Flunisolide, the active component of AEROSPAN (flunisolide) Inhalation Aerosol, is a corticosteroid.
AEROSPAN Inhalation Aerosol is indicated for the maintenance treatment of asthma as prophylactic therapy in adult and pediatric patients 6 years of age and older. AEROSPAN Inhalation Aerosol is also indicated for asthma patients requiring oral corticosteroid therapy, where adding AEROSPAN Inhalation Aerosol may reduce or eliminate the need for oral corticosteroids.
Important Limitations of Use
AEROSPAN Inhalation Aerosol is NOT indicated for the relief of acute bronchospasm.
AEROSPAN Inhalation Aerosol is NOT indicated in children less than 6 years of age.
Media Articles Related to Aerospan (Flunisolide Inhalation)
How a throw-away paper cup can save the life of a child with asthma
Source: Respiratory / Asthma News From Medical News Today [2015.08.21]
A disposable cup - favoured by many of the high street's well known coffee shops - is the inspiration behind a new and scientifically reviewed device for the safe and prompt treatment of school age...
Study reveals new insights into how asthma 'pathways' could be blocked
Source: Respiratory / Asthma News From Medical News Today [2015.08.20]
University of Leicester researchers involved in study demonstrating how combining novel treatments currently in development may lead to better asthma controlResearchers from the University of...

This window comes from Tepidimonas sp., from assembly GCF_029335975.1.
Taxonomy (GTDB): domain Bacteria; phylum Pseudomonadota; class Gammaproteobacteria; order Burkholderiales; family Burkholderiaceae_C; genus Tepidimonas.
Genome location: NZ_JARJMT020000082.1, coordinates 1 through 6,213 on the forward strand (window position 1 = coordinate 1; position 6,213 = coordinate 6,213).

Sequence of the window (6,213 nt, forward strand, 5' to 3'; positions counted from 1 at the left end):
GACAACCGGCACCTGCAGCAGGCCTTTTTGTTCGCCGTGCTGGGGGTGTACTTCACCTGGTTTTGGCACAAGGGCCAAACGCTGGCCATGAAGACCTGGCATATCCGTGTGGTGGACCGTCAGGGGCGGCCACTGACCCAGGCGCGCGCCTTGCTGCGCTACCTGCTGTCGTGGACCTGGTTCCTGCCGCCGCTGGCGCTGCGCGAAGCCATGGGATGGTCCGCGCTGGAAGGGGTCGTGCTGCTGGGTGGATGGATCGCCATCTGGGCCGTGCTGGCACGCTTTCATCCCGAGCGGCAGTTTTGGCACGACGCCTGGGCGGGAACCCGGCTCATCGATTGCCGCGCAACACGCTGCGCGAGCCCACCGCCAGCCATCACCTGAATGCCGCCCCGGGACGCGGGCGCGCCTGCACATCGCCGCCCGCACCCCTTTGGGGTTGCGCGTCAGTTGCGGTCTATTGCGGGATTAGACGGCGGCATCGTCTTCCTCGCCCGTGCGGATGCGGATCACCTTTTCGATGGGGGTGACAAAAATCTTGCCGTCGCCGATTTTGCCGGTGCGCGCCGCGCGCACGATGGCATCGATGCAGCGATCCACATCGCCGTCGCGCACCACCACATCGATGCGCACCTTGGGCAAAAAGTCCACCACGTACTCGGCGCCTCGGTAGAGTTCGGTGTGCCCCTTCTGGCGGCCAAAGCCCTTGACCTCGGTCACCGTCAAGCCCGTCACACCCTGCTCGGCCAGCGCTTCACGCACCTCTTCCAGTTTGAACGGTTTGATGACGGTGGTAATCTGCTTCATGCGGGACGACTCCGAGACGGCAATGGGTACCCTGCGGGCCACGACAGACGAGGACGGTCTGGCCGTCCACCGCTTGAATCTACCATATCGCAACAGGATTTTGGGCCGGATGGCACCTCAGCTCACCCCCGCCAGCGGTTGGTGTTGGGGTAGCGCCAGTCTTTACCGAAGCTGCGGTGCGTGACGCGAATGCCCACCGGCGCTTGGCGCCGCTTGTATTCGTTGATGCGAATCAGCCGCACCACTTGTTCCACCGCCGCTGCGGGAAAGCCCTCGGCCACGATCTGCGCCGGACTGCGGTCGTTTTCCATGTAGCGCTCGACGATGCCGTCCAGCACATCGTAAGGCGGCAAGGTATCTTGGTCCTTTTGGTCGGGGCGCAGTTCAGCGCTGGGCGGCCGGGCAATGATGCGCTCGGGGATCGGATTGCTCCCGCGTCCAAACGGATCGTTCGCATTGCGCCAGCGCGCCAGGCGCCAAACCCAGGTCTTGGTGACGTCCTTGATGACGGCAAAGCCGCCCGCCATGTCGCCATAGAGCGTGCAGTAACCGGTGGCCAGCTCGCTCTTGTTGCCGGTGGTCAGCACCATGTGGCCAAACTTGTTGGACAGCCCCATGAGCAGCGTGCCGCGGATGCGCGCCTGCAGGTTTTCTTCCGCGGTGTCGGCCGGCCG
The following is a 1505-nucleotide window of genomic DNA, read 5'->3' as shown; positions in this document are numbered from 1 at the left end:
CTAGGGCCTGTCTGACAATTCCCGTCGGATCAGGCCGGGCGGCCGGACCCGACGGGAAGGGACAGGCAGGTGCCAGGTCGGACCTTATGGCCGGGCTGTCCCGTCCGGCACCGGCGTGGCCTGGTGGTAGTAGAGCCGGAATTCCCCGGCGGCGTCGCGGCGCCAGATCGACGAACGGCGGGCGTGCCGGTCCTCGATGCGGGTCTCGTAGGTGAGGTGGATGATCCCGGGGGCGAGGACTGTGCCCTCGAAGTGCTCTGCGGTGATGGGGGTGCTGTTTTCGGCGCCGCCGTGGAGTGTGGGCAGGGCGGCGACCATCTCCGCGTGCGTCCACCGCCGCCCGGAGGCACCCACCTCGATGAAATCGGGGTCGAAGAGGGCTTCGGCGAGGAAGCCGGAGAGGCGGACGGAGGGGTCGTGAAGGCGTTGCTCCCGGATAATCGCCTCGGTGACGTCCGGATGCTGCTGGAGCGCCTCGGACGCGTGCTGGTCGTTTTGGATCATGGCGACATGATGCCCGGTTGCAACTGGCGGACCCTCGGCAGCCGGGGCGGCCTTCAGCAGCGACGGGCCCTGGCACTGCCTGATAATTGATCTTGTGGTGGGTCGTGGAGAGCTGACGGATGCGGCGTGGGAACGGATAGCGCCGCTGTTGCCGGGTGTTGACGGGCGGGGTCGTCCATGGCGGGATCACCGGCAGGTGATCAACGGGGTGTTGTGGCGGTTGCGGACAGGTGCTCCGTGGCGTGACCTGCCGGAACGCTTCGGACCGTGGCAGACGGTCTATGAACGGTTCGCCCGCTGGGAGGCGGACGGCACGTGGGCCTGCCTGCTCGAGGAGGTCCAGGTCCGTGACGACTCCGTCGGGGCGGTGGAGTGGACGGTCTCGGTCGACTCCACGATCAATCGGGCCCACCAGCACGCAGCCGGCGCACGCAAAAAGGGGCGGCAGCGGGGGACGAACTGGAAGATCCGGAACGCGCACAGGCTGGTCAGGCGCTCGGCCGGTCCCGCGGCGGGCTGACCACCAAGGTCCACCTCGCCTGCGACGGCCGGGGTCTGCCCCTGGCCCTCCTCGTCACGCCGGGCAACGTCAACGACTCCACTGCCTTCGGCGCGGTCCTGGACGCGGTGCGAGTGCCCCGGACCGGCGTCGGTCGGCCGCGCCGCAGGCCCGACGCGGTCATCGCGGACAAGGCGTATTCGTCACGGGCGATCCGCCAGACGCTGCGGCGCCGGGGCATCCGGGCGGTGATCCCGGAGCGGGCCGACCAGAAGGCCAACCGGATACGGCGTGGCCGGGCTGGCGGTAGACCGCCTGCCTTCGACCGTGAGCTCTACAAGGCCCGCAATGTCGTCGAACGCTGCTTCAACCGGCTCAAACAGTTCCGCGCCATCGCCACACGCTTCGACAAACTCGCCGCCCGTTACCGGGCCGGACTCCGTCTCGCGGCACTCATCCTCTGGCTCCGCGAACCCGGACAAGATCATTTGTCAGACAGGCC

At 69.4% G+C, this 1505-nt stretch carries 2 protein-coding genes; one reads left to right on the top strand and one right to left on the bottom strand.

Asthma Myths Pictures Slideshow
Source: MedicineNet Asthma Complexities Specialty [2015.08.19]
Title: Asthma Myths Pictures Slideshow
Created: 12/15/2008 12:00:00 AM
Last Editorial Review: 8/19/2015 12:00:00 AM
Exploring 'clinical conundrum' of asthma-COPD overlap in nonsmokers with chronic asthma
Source: Respiratory / Asthma News From Medical News Today [2015.08.06]
Researchers may be closer to finding the mechanism responsible for loss of lung elastic recoil and airflow limitation in nonsmokers with chronic asthma.
Add Asthma, Allergy Plans to Your Back-to-School List
Source: MedicineNet Allergy Specialty [2015.08.03]
Title: Add Asthma, Allergy Plans to Your Back-to-School List
Category: Health News
Created: 8/1/2015 12:00:00 AM
Last Editorial Review: 8/3/2015 12:00:00 AM
Published Studies Related to Aerospan (Flunisolide Inhalation)
Linear growth and bone maturation are unaffected by 1 year of therapy with inhaled flunisolide hydrofluoroalkane in prepubescent children with mild persistent asthma: a randomized, double-blind, placebo-controlled trial. [2011.10]